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The deeply personal back and forth this week between Chief Justice John Roberts and Associate Justice Sonia Sotomayor over race is without parallel in the court's history, legal experts tell Sahil Kapur.
Part of the reason for that of course is the unhappy historical fact that racial and ethnic minorities haven't had a seat on the Supreme Court bench until the last 47 years. But part of it, too, may have been the calculation by the likes of Thurgood Marshall that a direct public confrontation would not be productive in the long run.
The highlight of Sahil's piece may be the anecdote offered by a former Marshall clerk in which Marshall pulled his punch toward the other justices in his dissent in a 1973 case.
Conservatives are not pleased with Justice Sonia Sotomayor's dissent in yesterday's affirmative action case, even if they reaffirmed the right to ban it. Instead, Sahil Kapur reports they're complaining that she's "legally illiterate" and writing about "emotion." If those aren't codes for her race and gender, I don't know if I know what is.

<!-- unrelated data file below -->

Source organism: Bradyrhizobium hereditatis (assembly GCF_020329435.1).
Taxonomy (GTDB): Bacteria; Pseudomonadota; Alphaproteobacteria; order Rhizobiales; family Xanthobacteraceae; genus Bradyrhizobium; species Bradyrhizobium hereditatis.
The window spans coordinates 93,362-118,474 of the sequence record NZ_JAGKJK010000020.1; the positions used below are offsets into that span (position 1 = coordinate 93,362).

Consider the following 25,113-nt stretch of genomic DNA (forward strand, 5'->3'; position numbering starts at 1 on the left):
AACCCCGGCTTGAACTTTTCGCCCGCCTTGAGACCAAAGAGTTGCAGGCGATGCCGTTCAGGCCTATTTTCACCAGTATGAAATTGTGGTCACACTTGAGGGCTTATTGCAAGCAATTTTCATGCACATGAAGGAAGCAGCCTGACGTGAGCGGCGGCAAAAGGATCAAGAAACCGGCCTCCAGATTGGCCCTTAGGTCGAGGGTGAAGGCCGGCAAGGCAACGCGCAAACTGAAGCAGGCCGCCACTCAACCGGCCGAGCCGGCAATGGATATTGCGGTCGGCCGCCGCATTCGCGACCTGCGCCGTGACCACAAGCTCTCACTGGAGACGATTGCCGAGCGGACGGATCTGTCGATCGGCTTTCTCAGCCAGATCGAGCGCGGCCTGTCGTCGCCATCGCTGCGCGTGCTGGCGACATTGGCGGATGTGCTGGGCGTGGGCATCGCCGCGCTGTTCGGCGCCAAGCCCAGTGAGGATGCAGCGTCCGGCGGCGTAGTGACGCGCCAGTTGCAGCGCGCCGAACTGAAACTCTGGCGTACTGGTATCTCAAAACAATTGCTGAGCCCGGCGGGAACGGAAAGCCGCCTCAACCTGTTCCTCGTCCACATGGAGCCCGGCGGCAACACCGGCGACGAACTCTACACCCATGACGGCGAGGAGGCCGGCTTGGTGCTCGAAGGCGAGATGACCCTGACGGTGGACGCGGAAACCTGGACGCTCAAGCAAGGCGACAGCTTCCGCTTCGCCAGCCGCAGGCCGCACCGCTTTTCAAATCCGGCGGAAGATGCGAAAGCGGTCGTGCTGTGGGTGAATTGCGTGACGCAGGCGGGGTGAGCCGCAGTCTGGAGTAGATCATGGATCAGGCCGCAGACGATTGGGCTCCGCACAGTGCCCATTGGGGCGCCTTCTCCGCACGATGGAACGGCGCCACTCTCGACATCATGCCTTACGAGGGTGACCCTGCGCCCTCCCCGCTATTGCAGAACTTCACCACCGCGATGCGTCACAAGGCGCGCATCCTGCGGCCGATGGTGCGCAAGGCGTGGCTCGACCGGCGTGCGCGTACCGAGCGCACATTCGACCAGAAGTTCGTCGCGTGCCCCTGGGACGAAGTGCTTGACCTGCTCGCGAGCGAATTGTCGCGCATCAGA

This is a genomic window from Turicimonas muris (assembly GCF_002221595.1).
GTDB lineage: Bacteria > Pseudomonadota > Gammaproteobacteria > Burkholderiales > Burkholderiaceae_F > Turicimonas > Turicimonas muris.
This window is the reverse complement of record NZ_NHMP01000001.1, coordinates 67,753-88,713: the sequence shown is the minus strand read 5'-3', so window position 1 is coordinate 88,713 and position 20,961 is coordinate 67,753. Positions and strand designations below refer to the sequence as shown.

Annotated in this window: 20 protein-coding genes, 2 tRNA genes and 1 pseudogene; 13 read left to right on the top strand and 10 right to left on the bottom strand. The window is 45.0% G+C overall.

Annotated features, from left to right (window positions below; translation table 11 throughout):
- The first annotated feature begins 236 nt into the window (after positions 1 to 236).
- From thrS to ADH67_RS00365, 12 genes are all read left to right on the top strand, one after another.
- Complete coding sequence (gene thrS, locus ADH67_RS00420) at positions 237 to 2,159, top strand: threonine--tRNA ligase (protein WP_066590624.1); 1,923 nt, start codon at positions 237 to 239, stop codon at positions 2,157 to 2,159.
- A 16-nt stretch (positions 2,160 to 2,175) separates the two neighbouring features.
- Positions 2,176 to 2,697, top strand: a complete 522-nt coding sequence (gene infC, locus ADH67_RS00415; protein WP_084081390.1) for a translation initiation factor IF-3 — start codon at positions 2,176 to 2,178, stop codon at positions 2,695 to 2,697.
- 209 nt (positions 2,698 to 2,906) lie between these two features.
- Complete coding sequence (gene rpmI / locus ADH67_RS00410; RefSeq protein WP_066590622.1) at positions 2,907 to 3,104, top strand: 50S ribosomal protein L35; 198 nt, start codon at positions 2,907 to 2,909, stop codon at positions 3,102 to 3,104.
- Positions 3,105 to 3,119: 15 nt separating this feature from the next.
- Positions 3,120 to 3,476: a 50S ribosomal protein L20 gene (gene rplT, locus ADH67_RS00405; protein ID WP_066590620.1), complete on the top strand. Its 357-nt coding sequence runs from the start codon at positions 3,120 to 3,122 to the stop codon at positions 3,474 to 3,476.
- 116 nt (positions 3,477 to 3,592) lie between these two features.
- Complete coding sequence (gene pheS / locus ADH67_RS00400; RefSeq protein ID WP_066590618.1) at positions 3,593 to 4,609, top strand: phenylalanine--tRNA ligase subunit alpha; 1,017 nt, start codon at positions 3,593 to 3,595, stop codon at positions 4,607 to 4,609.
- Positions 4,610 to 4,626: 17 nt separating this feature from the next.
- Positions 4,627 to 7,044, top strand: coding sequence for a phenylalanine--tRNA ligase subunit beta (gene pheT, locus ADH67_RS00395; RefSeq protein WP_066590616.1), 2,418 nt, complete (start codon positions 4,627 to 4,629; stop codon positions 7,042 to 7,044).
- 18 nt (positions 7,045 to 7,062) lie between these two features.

Ed Kilgore: Despite its origins with business-minded Republicans, "opposition to Common Core is rapidly becoming a 'true conservative' litmus test, and a major factor in the 'invisible primary' leading into the 2016 presidential cycle."
TPM Reader BG hits on a point I've been thinking about a lot in this "Fox Effect" series. As we've noted, you don't just stand up a cable news network and suddenly everyone's a cranky racist sending Obama witch-doctor emails. If only it were so easy. But I also don't think it's just as simple as saying that Fox is a mirror of the political journey/worldview of one generation or cohort of the American population. It's clearly been a driver of political ideas and, for many, political identity, coupled with and growing out from conservative talk radio.
One key in my mind has been to affirm and normalize views that have been considered unacceptable to express or at least express out loud. And that's no small thing.
When the filmmaker's parents moved to a place where her father had a long solo commute to work and started listening to Talk Radio to alleviate the boredom, her family saw him change from a non-political Democrat to a radicalized, angry Right-Wing Republican. What happened to Dad?
This isn't really the Fox Effect, but man, this request must have led to some awkward moments. From TPM Reader JB ...
I recall the moment I knew my Dad, an engineer and a very rational guy, had changed. In Dec. 1999, he called all of his kids and grandkids to join him to experience the fallout from Y2K together. His house was full of supplies for survival.